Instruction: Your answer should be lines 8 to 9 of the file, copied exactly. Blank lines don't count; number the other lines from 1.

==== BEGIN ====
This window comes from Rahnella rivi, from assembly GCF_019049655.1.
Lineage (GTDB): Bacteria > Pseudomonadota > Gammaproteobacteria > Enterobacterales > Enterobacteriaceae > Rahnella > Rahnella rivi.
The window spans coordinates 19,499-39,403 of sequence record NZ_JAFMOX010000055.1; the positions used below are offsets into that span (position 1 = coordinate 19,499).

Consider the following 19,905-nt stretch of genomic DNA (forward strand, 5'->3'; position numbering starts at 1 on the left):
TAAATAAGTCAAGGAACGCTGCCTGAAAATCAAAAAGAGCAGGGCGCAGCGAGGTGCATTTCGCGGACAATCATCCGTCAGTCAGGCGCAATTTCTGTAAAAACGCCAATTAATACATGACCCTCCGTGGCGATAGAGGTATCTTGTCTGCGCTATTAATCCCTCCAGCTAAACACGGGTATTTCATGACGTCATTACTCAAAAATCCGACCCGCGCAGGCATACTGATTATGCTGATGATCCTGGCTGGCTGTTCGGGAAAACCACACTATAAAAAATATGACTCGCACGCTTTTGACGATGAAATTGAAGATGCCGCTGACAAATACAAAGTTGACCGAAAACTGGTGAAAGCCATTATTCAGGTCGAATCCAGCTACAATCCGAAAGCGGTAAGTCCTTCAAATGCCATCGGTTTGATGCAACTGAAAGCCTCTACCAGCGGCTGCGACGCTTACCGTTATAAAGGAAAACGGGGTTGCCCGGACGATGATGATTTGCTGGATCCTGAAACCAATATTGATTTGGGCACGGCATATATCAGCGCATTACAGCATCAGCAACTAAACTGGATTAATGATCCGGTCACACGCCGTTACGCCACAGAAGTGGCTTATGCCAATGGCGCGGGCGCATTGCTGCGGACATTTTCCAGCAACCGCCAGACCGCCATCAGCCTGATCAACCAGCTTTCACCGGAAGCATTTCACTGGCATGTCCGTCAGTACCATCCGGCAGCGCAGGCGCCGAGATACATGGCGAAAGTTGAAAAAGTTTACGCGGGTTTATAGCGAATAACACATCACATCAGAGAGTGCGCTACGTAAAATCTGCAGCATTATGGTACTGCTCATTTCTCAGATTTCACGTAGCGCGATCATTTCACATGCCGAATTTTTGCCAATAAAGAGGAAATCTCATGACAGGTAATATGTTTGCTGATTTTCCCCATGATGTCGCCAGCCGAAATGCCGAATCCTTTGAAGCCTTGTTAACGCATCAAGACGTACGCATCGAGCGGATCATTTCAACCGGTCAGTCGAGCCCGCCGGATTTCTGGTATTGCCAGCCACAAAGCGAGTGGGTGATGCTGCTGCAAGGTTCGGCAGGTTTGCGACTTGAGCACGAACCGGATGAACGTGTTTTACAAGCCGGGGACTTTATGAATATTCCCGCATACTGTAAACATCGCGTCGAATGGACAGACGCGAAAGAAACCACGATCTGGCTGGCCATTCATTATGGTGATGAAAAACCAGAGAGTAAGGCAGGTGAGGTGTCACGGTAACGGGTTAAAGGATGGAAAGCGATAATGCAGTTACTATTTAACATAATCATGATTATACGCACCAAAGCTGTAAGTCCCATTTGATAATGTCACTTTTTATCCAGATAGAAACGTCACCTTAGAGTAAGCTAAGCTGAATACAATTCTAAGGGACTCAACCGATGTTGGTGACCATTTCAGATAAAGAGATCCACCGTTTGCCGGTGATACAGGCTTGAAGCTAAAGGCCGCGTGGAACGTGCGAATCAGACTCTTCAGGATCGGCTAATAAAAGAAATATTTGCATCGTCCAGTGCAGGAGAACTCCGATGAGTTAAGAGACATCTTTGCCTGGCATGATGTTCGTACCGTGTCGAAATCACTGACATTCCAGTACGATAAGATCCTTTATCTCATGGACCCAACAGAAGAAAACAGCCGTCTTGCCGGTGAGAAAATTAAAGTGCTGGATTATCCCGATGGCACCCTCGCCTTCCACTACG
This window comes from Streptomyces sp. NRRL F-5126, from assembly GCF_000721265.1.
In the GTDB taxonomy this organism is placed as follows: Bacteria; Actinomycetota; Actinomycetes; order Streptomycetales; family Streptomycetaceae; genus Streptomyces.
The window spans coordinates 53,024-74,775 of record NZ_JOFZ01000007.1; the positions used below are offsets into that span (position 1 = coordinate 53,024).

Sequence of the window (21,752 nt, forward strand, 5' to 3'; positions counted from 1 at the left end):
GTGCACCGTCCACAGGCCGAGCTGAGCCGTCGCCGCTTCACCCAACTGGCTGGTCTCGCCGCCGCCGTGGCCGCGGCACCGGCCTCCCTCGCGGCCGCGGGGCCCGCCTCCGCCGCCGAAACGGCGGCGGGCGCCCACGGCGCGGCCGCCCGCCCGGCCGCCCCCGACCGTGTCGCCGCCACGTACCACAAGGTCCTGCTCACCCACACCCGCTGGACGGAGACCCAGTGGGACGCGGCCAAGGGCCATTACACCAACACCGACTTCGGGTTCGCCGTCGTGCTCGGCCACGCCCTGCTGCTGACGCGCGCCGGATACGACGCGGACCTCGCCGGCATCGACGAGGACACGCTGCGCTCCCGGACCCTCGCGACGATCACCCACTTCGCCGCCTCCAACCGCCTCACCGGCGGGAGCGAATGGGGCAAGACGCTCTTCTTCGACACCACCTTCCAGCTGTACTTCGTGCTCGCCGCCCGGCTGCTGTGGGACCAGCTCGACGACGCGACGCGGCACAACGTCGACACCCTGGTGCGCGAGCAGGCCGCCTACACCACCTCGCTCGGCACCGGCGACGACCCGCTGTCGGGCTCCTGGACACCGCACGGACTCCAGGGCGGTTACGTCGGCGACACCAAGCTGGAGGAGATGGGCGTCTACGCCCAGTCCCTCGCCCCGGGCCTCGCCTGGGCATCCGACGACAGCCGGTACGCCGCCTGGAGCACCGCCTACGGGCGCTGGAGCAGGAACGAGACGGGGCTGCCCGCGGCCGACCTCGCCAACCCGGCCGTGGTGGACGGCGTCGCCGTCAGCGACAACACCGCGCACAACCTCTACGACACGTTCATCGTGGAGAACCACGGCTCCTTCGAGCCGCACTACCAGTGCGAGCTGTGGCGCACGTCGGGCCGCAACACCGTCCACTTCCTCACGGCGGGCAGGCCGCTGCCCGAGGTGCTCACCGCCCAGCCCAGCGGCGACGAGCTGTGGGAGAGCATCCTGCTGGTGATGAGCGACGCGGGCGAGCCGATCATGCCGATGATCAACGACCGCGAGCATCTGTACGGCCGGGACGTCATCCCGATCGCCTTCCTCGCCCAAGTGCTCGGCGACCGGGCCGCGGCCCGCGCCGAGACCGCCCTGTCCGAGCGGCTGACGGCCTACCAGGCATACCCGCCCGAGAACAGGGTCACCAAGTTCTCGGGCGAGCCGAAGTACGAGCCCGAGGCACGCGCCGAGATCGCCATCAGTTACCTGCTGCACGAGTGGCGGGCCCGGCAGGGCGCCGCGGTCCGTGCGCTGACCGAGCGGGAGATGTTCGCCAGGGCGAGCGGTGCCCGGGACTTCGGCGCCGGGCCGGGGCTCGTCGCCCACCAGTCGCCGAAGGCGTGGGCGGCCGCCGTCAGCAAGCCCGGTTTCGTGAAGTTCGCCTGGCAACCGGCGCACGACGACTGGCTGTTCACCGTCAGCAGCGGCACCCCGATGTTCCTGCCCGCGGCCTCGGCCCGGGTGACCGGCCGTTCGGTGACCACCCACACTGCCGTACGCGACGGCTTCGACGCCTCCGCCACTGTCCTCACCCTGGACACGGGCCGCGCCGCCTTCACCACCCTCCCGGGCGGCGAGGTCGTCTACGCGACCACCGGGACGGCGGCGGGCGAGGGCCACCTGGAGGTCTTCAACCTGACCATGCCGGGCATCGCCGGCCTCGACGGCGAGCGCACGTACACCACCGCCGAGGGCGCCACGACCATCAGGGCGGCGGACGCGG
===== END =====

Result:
The window spans coordinates 53,024-74,775 of record NZ_JOFZ01000007.1; the positions used below are offsets into that span (position 1 = coordinate 53,024).

Sequence of the window (21,752 nt, forward strand, 5' to 3'; positions counted from 1 at the left end):